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Field Recordings Neverland Cabernet Sauvignon 2013

Field Recordings Neverland Cabernet 2013

So we’ve worked with a number of Field Recordings wines over the years, this is a special one for me for a few reasons.

To start, I really, really like the Grassini Vineyard.

During a wine chat on Twitter (yeah, yeah I know….but it’s actually my favorite social media platform) I had a chance to try a range of high end Santa Barbara Cabernet’s.  People that have been in the wine club for a while know that I went to UCSB and that Santa Barbara suffers from part of its own success when it comes to growing grapes.  I’ll save the gory details, but in essence the California central coast is the longest stretch of east-west coastline in North America (along the Pacific Ocean of course). The mountain ranges literally run into the ocean, meaning that the cool breezes from the Pacific turn into something resembling air conditioning at about 3-4pm every day.  Fog and clouds are as ubiquitous in the late afternoons and evenings as is the bright sunshine that has made the French call SB, the American Riviera. Anyway, that’s a good combo for growing grapes and SB can grow almost anything.  Pinot and Chardonnay grow best a few miles from the coast.  Go slightly further inland and the temperature rises about 1 degree per mile traveled, so Cabernet is king.  A few more miles inland and you start seeing Syrah.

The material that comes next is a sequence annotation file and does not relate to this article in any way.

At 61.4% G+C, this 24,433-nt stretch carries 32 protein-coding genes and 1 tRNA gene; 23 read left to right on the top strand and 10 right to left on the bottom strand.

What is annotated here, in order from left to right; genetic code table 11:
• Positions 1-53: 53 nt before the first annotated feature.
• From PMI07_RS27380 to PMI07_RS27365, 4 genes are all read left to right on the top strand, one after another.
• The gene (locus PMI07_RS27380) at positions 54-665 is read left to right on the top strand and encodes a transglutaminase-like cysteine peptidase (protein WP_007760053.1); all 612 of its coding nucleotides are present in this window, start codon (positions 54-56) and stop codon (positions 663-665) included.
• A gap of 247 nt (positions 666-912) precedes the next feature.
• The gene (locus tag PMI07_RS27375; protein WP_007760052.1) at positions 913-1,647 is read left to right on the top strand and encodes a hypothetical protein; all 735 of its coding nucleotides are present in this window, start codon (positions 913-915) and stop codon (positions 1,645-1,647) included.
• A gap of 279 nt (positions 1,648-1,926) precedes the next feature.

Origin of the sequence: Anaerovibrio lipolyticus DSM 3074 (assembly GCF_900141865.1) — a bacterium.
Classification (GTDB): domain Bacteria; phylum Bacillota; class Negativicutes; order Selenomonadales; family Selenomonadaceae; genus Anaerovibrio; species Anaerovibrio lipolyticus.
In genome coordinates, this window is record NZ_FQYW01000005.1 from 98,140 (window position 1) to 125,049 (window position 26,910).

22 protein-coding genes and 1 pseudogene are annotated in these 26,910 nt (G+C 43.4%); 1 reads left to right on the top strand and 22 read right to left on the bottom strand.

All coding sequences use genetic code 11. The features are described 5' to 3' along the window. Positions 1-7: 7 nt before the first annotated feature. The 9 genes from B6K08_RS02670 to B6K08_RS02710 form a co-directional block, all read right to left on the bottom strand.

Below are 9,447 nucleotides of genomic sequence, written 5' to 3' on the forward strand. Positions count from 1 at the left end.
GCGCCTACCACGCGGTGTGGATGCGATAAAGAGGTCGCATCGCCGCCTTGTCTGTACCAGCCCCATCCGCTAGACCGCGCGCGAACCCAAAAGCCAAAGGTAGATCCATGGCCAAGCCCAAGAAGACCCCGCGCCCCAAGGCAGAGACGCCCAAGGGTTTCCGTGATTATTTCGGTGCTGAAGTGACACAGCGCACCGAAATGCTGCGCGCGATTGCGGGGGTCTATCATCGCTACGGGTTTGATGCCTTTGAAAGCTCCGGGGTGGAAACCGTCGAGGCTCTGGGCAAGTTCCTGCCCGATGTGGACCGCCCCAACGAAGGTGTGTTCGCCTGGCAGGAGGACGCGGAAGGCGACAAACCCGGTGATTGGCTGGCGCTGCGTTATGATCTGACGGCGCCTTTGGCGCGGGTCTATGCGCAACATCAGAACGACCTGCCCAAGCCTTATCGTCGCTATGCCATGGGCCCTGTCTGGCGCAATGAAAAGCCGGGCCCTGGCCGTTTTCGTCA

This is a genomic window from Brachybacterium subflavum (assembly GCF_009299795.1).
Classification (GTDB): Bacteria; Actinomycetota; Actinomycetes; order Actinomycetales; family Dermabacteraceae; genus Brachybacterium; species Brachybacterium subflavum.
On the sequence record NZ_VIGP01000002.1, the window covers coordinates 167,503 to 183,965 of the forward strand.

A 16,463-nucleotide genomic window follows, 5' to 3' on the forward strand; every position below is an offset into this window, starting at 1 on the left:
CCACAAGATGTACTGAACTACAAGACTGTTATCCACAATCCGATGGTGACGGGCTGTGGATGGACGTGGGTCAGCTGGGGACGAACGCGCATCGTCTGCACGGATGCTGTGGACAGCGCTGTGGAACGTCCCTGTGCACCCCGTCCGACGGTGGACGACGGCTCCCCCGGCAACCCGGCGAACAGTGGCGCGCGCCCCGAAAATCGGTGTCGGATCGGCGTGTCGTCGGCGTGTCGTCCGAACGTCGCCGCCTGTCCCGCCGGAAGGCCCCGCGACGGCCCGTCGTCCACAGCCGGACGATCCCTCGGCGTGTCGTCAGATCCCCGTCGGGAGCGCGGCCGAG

Santa Barbara hasn’t always been able to accurately explain what the wine region is all about, after all-are people really going to believe that you can grow pretty much anything you want?

Over the past decade, Santa Barbara has tried to rectify that marketing challenge by allowing an increasing number of sub AVA’s.

Grassini Vineyard is located in Happy Canyon.

You might be wondering, what would make a canyon be happy….I was.  As it turns out (and the application process to have a new AVA approved, requires this type of research) that the locals during Prohibition used the that exact name, Happy Canyon, to describe the canyon…..because it was the site of the only working still. No word on exactly what type of moonshine was being made, but I’m guessing there was an element of excitement that went with hiking into the canyon for your weekly allotment….of course, beggars cannot be choosers either right?

Grassini Vineyard was planted in 2002 and opened their own commercial winery in 2010.  Field Recordings has been making this single vineyard version of their Cabernet for about that same length of time.  Please note the difference in price points between the two offers-Grassini is a great fit in our high end, Reserve Selections club.  Field Recordings makes a nice fit for our Explorations Wine Club members.

Lastly, one other thing deserves a mention about Happy Canyon.  There’s an exclusive side to living in Santa Barbara that isn’t talked about in the main stream press, or really anywhere.  In college I saw it, living with surfers, who were always after that next exclusive and epic break (the same reasons that make Santa Barbara a nice place to grow grapes, make it a nice spot to surf…..plus a pretty thick kelp bed tends to keep the big fish a bit further off shore than they’d otherwise be, although as we found, fishing around sea otters is a pointless endeavor), we noted that just a bit to the north there was both a solid surf break-as well as, a group of large farms….only accessible by private road.